MLB 2005: How the NL West was lost

The 2005 Major League Baseball regular season is over, and it produced some amazing numbers: 1.87, Roger Clemens’ ERA; 147, David Ortiz’ RBI total; and zero, the number of times Rafael Palmeiro’s Viagra ad aired after he failed a steroid test. Way to go, Raffy.

But the most mind-boggling number of all is .506, the winning percentage of the NL West Champion San Diego Padres.

No, that was not a misprint. The Pads won the Mild Mild West with a record of 82-80, the worst division-winning record in the history of major league baseball. Just to give you an idea of how bad that is, the Padres’ record is only 14th best of the 30 major league teams. If it weren’t for a three-game skid by the Washington Nationals at the end of the season, all five teams in the NL East would have finished with better records than San Diego. If they hadn’t won five of their last six games, the Padres actually would have won the division with a sub-.500 record.

It almost seemed like nobody wanted to win the NL West. After the anemic Padres, the next best team — or, more accurately, the next … least worst team — was Arizona. The Diamondbacks lost 111 games in 2004, and perhaps thought that overpaying for mediocre veterans would net them a division crown. Although Troy Glaus pounded 37 homers, he also hit .258 and committed 25 errors, tied for most by any third baseman in the majors. Arizona’s other marquee acquisition, Russ Ortiz, was even more of a disaster than his detractors expected when he signed with the Diamondbacks. The chunky righthander posted a 6.89 ERA and walked more batters (65) than he struck out (46) in 22 starts.

The Giants realized just how valuable Barry Bonds was when they ended up with the second-lowest run total in the majors after playing the first five months of the season without him. And until Armando Benitez returned at the end of August, the only notable story in San Francisco was Tyler Walker, the mediocre closer who tortured save-hungry fantasy baseball owners with his frequent late-inning implosions.

The Dodgers, decimated by injuries, resembled a Triple-A team by the end of the season, with the exception of Jeff Kent, who fortunately avoided a repeat of the injury he sustained while washing his truck in 2002. He stayed healthy enough to put up another stellar campaign.

As for Colorado, the Rockies’ season was looking pretty dismal even before rookie phenom Clint Barmes broke his collarbone while carrying deer meat up the stairs of his apartment.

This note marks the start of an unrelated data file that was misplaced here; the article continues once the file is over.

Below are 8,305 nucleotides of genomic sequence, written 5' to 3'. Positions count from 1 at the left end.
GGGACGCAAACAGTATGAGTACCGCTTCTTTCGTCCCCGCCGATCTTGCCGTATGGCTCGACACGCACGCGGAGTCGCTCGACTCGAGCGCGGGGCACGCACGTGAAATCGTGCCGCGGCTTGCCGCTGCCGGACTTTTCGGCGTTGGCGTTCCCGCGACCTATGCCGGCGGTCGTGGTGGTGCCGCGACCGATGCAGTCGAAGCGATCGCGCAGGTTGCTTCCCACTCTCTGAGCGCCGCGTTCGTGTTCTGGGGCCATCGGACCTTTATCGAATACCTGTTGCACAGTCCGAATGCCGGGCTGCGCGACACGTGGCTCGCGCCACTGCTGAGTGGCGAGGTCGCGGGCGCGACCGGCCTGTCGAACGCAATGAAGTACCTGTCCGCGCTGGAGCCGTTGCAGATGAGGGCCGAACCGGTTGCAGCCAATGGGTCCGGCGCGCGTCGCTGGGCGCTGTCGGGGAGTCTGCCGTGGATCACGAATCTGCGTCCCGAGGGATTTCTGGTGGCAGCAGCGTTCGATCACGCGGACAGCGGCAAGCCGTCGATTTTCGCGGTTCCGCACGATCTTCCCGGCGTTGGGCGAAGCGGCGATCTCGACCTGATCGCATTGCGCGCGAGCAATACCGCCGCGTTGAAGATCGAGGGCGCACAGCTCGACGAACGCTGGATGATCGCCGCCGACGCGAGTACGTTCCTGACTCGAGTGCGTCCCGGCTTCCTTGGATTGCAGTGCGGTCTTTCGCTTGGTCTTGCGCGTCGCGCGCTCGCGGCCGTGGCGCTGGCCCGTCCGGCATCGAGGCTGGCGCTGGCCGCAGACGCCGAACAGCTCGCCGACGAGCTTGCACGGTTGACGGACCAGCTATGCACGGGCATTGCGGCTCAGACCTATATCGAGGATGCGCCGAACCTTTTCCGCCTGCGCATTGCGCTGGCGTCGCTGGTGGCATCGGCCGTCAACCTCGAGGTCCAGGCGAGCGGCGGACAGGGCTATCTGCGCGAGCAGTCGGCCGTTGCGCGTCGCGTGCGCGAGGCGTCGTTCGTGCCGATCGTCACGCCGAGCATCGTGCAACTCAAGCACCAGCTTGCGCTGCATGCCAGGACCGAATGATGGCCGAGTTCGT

Despite the lack of competition in their own division, there may be hope for the Padres in the postseason if history is any indicator. The last team to make the playoffs with 82 victories almost won the World Series. The 1973 New York Mets, who at 82-79 were only a few percentage points better than the 2005 Padres, charged through the playoffs and made it to the Fall Classic. The Amazins fell just short of a title, losing to Oakland in seven games.

So should we expect to hear the din of Hell’s Bells as Trevor Hoffman trots in to close out a World Series victory for San Diego? Of course not. After yesterday’s 8-5 loss to the Cardinals, the Padres will be lucky to avoid a sweep. Exhibit A: their Game 2 starter is Pedro Astacio.

We should, however, expect to see the Padres’ 1998 World Series foe, the New York Yankees, make a triumphant return to November action. After suffering the greatest meltdown in the history of professional sports last fall, the Yanks spent most of 2005 in a very unfamiliar place — second. But with the help of some surprise contributors, such as second baseman Robinson Cano, swingman Aaron “Biggie” Small, and a 10-9 regular season record against Boston that broke a first-place tie, New York won the AL East for the eighth year in a row. More importantly for the Yanks, a season full of adversity seems to have helped them come together as a team.

Vlad Guerrero was the only Angel to hit more than 17 homers, and Anaheim’s starting pitching just isn’t good enough to shut down the modern Murderer’s Row of Jeter, A-Rod, Giambi, Sheffield and Matsui. Though the Yankees have plenty of questions in their own rotation, expect Randy Johnson and Co. to lead New York to victory in four games. It follows that the Red Sox will beat the White Sox, simply because destiny states that Boston and New York must meet in an epic ALCS every year, despite Chicago’s 14-2 shellacking of the Red Sox last night.

The Sox and Yanks are in a dead heat when it comes to offense. They finished first and second, respectively, in team run production. Their four-man playoff rotations are mirror images, led by aging superstars Johnson and Schilling, followed by streaky veterans Mussina and Wakefield, talented and inconsistent new acquisitions Chacon and Clement, and gifted youngsters Wang and Arroyo.

The only distinction between the two teams comes in the bullpen, where the Yankees have the clear advantage. Out of Boston’s 2004 late-inning triumvirate of Timlin, Embree, and Foulke, only Timlin remains. Foulke lost his season to a knee injury, and Embree is now wearing pinstripes. By contrast, the Yankees boast arguably the best one-two punch in the majors with Tom Gordon and Mariano Rivera. They should emerge from this year’s seven-game extravaganza as American League Champions.

I’ll take my chances that the Yankees will be the last team standing when the champagne starts flowing in November, regardless of who the National League Champion turns out to be. One thing’s for sure — it won’t be the Padres.



Zack O’Malley Greenburg is a junior in Calhoun College.

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